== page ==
Tuesday, 10 July 2012

Project: Headphone & Speaker Selector

Choice. With the way and where my computer is set up at the moment, sometimes I use the speakers built into my monitor to listen to music, sometimes it's more appropriate to use my kick arse Sennheiser headphones instead. Being that my computer is set up in the corner of the lounge room, the headphones allow everyone to have their way. The problem is if I want to use the headphones after I've used the monitor speakers, I have get under the desk and unplug cables. This usually results in me hitting my head on the bottom of my desk, and swearing gratuitously. And it's just a mild inconvenience.

So I had the idea of building a small selector with a rocker switch. Everything would stay plugged in neatly to a small box on my desk, and to switch outputs I simply alternate the rocker switch. Seemed simple enough, so I came up with this.


The original concept circuit diagram...before things went horribly wrong.

This all looked great on the screen, seemed logical in my head. Both outputs would have shared left and right channels, and the earth would be switched by a SPDT rocker switch (http://www.jaycar.com.au/productView.asp?ID=SK0991). The logic was that without an earth the inactive output would be exactly that - inactive. Unfortunately this is not how things work in reality, and it resulted in all sorts of unexplainable observations and continuity readings. Basically the rocker switch did not work as desired, and the left channel on both outputs was intermittent to missing altogether. Back to the drawing board.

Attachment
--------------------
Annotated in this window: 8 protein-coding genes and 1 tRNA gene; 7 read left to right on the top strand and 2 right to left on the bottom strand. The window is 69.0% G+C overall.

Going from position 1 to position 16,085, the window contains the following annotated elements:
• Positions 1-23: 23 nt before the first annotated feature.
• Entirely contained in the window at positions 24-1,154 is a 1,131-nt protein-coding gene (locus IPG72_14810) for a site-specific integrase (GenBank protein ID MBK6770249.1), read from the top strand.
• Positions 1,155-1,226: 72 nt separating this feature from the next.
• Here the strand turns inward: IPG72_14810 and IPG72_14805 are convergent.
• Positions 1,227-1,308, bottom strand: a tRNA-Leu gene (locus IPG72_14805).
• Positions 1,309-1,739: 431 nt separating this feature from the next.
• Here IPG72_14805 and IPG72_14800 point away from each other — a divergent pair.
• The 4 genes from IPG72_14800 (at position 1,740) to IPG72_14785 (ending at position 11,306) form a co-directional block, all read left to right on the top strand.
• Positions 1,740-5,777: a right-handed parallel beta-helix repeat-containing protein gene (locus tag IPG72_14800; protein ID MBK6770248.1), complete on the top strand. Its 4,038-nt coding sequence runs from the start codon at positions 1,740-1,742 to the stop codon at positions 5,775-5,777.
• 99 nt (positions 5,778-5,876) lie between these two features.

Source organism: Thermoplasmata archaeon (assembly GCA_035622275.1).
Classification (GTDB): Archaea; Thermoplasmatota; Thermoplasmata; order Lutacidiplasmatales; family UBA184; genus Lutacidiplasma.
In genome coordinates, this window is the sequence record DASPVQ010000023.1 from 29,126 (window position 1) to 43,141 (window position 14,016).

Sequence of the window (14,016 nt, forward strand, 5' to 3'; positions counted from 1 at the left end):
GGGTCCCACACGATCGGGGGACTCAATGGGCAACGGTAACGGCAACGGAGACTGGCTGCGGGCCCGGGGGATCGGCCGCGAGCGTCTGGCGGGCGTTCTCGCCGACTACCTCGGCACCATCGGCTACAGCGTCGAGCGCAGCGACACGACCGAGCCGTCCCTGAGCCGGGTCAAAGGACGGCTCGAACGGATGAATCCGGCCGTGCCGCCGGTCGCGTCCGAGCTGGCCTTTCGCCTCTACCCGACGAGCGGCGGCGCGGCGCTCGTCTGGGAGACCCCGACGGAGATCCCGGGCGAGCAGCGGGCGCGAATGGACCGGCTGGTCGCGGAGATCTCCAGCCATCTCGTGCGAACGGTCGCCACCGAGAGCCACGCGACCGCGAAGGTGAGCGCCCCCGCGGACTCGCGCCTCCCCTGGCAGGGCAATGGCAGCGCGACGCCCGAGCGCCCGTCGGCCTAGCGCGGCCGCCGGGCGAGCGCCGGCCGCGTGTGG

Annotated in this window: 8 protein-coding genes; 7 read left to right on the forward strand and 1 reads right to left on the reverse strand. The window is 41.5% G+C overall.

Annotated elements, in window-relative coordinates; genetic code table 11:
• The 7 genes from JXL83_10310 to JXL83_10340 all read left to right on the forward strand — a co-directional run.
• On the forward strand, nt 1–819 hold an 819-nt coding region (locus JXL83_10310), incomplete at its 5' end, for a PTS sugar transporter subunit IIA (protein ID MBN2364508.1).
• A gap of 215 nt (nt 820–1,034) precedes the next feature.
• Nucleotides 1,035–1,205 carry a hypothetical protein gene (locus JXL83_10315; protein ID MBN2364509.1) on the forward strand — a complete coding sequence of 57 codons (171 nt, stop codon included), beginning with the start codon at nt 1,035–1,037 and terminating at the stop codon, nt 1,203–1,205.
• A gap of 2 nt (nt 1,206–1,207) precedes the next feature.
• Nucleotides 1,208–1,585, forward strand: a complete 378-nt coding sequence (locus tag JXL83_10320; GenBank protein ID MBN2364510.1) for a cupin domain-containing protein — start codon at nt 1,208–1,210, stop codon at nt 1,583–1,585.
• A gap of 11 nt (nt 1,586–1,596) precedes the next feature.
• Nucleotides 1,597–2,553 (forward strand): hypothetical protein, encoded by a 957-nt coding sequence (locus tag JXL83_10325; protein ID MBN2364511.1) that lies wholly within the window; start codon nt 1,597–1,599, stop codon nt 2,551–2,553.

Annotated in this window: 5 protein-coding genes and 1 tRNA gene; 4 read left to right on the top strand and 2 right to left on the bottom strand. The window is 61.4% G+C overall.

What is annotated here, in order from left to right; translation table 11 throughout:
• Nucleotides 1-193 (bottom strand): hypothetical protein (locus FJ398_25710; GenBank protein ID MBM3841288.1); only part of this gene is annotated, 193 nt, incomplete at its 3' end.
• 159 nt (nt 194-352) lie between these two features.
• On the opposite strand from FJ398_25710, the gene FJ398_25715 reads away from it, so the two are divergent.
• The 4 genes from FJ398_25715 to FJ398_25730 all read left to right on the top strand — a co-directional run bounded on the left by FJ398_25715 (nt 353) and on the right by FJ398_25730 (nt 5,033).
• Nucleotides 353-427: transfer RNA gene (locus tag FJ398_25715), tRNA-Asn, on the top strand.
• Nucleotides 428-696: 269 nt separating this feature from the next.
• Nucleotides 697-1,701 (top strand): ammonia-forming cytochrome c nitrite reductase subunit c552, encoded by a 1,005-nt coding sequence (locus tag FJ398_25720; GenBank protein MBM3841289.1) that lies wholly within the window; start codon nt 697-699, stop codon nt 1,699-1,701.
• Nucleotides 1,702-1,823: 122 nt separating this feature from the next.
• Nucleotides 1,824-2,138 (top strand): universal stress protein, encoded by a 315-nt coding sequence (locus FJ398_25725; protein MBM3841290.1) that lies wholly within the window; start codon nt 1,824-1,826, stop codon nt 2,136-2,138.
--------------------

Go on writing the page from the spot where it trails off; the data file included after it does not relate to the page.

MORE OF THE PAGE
Further Google Fu-ing revealed someone else that had had the same need for a device like this, and they'd been kind enough to blog about it and post a circuit diagram. Which I shamefully stole and forgot to get the link for crediting (if it's yours, let me know and I shall credit you). It is the same principal, just the opposite - both outputs share their earth, and it is the left and right channels that are switched by the rocker. This meant I needed a DPDT 6 pin switch, which funnily enough Jaycar didn't stock (in rocker form, anyway). Ebay had my back. Basically the unit as before, just twice as many pins.

The circuit I ended up following. Notice how it is basically the total opposite I what I designed.

After waiting about two weeks for my new switch to show up in the mail, I realised the small plastic project box I had initially built my failed design into wasn't actually big enough to handle the new 6p DPDT switch. So I scrounged around....and found the left over box from out ATV2 unit. It's actually a decent box, as far as being excited about cardboard goes. I cut it down so that I had just a short section of the bottom. As an enclosure for the device, the bottom will remain open just for convenience, but it won't be seen unless it's picked up off the desk.

Testing the assembled circuit BEFORE putting it all into it's enclosure. Foresight! FORESIGHT!

And it worked. As you would expect. Which needless to say I'm pretty fucken happy about. One step closer to total automation/death by physical inactivity.

The bottom of the device, showing all inputs/outputs, and the 6p DPDT switch.

The finished product. Like a boss.

And that's it. It's not overly pretty; I mean I could have gone to Jaycar and bought a suitable enclosure. But that means stuffing around drilling holes (I don't have a drill), making a mess, spending more time on it than I can be bothered. And this way uses stuff I just had lying around. Enjoy.

PS: apologies if the formatting in this post looks SUPER shit. For some reason the blogger text editor is being a pain to do simple things today.


  1. Would this work with the audio coming the opposite direction i.e. choosing between two inputs going to one output?

  2. Yes, it certainly would. You basically wire it up backwards to mine. You could even have more than two selectables to the one outlet, provided you can get a DPDT switch with enough pins. Or you could use relays, but then you'd need a power source.